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Government contractors with security clearances, such as Edward Snowden, aren't legally protected from whistleblowing even by going through the proper channels. But John Mahoney, of the law firm Tully Rinckey, said Snowden should have defaulted to the standard whistleblowing procedure used by government employees in the intelligence community, who are protected under the law.
Intelligence community contractors, similar to Booz Allen, likely are reevaluating employees who have access to classified information in order to identify any questionable personnel, according to Steve Ryan, leader of government strategies practice group at McDermott, Will and Emery law firm.
Booz Allen Hamilton announced Tuesday it has fired Edward Snowden, the contractor employee who admitted leaking details about classified National Security Agency programs to reporters. The company said Snowden was fired June 10 because he violated company policies, including its code of ethics.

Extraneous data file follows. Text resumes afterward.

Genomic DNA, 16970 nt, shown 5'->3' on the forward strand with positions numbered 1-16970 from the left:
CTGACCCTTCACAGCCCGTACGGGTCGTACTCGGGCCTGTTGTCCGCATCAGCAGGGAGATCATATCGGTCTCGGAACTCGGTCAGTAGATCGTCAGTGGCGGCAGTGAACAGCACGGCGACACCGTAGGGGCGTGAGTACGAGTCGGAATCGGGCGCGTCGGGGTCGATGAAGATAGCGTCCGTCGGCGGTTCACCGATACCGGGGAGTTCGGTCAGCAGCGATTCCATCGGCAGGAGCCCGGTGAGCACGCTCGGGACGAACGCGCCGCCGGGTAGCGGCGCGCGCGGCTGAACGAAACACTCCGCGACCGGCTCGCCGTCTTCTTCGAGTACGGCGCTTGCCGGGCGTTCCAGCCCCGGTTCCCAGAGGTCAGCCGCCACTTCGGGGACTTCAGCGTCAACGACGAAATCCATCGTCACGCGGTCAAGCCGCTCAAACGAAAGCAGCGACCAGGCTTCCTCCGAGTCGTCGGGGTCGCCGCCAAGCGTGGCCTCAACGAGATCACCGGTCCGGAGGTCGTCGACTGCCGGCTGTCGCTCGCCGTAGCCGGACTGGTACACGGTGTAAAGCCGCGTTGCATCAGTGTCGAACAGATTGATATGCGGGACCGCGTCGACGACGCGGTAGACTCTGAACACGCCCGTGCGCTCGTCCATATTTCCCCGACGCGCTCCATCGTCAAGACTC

Edward Snowden, a former technical assistant for the CIA and current employee of defense contractor Booz Allen Hamilton, revealed himself Sunday as the source of disclosures about the U.S. government's secret surveillance programs, risking prosecution by the U.S. government. Director of National Intelligence James Clapper called the revelation of the intelligence-gathering programs as reckless and said it has done "huge, grave damage."